How should the State support these emerging opportunities of third space literacies as platforms that can upskill individuals without diminishing/affecting the role developed by existing formal education institutions?
These alternative forms of learning have the potential to facilitate innovation across the educational system and to close the gap between learning, schooling and employability. The State should expand what today is conceived as “educational system”; promote new collaborative, open policies and discussions gathering all stakeholders. G20 has the potential to act as an articulator, leading the process and promoting the adoption of holistic and comprehensive policies in this new landscape.
What is at stake is significant. According to McKinsey , “the global economy could face a potential surplus of 90 million to 95 million low‐skill workers and a shortage of about 38 to 40 million high‐skill workers by 2020”. It we take those figures into account, it is critical to facilitate, support and promote the diversification of learning, upskilling and reskilling opportunities along with flexible certification mechanisms. This requires a holistic approach focused on formal and non-formal education alike, -including but not limited- to promote a higher degree of harmonization of educational systems on a global scale and to foster the development of internationally recognized accreditation mechanisms for informal and non-formal education opportunities. G20 could encourage international organizations and national governments to provide more flexible ways of recognizing prior qualifications regardless of where they were developed.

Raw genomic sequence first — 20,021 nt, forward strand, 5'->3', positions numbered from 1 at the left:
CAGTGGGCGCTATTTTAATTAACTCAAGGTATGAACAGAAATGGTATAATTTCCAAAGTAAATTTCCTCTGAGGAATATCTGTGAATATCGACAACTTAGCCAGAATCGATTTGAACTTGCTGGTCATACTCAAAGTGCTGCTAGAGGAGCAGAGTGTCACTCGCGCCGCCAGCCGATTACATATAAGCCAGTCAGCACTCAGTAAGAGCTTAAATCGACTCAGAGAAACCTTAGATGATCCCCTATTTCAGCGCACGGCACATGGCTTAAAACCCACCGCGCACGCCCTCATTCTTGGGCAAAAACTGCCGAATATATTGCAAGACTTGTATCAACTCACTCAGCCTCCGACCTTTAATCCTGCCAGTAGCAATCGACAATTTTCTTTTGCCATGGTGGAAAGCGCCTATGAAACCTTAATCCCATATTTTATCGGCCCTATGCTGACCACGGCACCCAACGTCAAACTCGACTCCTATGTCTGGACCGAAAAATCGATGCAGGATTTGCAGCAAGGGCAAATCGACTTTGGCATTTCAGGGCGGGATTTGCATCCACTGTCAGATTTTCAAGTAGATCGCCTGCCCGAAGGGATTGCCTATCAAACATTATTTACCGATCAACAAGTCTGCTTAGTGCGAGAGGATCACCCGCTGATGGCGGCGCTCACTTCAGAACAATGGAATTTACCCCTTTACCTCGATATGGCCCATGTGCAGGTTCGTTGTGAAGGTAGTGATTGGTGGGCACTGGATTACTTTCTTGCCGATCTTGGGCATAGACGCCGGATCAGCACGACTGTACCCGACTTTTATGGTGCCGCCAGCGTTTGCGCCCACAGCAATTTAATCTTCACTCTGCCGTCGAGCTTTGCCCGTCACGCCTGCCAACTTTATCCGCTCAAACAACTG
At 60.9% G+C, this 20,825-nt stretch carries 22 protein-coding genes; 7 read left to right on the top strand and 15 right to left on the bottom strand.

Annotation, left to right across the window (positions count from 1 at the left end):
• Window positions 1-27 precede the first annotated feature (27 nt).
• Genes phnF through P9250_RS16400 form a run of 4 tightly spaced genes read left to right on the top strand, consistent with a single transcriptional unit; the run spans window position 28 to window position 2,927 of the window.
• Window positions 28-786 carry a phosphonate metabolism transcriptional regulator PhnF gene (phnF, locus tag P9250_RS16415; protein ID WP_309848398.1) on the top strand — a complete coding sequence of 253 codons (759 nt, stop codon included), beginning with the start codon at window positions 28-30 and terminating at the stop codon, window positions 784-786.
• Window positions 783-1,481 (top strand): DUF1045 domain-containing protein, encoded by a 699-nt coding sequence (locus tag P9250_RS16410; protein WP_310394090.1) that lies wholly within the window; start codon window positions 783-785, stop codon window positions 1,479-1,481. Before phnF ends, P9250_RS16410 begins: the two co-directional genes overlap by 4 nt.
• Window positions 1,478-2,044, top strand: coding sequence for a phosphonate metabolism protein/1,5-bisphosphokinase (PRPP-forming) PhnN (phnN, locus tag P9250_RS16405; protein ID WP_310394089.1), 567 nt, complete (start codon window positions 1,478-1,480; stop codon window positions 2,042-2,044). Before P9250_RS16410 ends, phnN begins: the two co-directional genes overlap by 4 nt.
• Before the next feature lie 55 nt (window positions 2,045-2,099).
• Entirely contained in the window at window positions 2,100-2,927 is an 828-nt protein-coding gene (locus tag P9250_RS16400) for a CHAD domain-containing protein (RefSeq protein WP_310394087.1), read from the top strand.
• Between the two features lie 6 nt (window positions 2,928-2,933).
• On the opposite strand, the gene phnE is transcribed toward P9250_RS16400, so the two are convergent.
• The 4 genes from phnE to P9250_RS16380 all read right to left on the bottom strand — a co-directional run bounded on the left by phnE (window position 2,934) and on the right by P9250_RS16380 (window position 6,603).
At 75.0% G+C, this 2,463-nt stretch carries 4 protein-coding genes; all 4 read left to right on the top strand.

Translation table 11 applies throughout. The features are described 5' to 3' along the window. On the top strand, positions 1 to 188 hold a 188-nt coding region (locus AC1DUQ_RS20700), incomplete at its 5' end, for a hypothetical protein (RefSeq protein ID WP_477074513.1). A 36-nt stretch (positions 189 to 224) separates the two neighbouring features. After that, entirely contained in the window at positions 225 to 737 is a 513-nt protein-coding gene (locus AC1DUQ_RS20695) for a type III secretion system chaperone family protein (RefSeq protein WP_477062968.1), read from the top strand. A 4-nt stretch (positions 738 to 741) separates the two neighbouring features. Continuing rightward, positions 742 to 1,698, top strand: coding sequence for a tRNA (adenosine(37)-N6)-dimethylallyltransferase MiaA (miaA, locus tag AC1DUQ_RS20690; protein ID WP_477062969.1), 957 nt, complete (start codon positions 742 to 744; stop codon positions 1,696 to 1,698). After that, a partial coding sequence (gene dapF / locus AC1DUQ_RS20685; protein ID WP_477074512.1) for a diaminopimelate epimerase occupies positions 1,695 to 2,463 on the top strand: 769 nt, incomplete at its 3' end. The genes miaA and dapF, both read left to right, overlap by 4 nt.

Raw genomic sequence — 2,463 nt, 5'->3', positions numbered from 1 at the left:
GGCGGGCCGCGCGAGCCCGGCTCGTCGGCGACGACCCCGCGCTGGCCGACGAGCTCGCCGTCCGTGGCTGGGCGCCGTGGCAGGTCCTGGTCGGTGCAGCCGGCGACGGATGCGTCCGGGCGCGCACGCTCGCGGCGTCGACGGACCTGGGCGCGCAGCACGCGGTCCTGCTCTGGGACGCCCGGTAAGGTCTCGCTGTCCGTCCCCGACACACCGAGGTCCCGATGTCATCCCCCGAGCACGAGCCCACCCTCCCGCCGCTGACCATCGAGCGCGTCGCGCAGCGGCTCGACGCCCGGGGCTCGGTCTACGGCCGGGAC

Exploring the potential of alternative learning models for raising human capital, upskilling and reskilling the workforce, requires all actors -from the State to private companies, civil society and academia- to discuss their respective roles; to generate quality-learning opportunities for acquiring new and market-related skills and knowledge; and to recognize new forms of learning that can eventually enrich future formal and informal education.
No single actor has neither the capacity nor the resources to address these issues by itself. Moreover, there is a clear risk of having obsolete educational systems unable to respond to societal needs, along with a growing number of low quality or unregulated training opportunities. From this perspective, exploring alternative forms of learning demands adopting novel models of accountability, monitoring and ensuring quality as a way to reconceptualise educational policy.